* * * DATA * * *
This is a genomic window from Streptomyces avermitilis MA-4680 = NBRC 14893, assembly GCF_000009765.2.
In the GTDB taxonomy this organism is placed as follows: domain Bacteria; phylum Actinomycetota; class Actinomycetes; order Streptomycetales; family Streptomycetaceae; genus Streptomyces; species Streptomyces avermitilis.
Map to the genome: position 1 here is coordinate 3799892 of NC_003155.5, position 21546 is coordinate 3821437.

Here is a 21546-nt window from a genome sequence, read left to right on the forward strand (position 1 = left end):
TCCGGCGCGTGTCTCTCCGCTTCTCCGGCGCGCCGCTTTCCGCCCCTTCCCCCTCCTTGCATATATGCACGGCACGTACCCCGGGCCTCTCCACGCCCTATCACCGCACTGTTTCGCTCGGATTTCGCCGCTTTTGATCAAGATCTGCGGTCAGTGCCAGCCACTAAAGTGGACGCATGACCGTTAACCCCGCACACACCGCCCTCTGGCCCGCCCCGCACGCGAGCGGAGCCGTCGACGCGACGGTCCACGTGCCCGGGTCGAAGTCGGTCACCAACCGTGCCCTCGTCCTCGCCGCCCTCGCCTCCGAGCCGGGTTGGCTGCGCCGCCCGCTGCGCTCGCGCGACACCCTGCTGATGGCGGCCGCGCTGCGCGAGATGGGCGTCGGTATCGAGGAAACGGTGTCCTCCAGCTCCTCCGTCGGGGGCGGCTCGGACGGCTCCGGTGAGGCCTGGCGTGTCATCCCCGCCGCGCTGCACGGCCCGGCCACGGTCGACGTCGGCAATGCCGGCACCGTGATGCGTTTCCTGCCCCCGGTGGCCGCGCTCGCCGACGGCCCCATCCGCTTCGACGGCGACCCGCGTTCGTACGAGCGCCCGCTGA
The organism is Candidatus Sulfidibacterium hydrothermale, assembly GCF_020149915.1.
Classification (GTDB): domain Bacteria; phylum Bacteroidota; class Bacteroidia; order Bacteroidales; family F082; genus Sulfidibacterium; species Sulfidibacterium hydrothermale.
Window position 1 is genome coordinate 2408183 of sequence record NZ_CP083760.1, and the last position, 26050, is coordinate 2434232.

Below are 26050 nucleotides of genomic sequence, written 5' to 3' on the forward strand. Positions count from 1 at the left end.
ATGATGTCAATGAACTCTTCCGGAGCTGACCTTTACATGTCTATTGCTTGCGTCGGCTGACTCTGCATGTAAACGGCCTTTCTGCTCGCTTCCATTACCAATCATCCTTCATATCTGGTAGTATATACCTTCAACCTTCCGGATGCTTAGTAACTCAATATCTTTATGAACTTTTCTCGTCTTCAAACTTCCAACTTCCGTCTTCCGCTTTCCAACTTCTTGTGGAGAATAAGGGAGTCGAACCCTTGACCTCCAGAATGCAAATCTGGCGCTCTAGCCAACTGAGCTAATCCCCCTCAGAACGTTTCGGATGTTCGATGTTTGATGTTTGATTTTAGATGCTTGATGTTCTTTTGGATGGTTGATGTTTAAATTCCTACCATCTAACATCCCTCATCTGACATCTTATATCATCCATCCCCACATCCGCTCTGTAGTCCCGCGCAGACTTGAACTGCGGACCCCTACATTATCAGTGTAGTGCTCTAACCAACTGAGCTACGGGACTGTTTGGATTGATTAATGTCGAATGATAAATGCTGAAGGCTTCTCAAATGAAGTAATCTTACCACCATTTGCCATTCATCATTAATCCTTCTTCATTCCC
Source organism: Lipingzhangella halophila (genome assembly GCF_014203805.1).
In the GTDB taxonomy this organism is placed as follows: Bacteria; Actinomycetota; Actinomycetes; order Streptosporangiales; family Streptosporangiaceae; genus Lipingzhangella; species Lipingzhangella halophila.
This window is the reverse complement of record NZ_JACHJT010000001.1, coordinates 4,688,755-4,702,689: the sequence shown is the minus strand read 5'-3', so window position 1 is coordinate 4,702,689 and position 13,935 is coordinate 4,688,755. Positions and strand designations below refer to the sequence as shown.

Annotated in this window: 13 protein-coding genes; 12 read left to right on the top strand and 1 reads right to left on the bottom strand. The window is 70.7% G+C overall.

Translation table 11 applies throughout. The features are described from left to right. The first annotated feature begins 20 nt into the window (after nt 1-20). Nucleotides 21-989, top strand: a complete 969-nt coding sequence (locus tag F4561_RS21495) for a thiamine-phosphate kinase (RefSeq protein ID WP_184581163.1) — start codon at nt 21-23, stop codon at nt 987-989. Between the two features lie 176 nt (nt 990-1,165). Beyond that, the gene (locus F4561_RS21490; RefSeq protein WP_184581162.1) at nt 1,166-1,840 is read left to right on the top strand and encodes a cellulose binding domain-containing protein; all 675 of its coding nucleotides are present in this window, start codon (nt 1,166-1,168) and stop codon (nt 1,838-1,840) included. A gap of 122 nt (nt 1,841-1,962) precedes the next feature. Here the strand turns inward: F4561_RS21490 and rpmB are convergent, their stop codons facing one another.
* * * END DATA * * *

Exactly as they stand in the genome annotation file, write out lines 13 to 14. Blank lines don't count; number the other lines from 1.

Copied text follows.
This window is the reverse complement of record NZ_JACHJT010000001.1, coordinates 4,688,755-4,702,689: the sequence shown is the minus strand read 5'-3', so window position 1 is coordinate 4,702,689 and position 13,935 is coordinate 4,688,755. Positions and strand designations below refer to the sequence as shown.

Annotated in this window: 13 protein-coding genes; 12 read left to right on the top strand and 1 reads right to left on the bottom strand. The window is 70.7% G+C overall.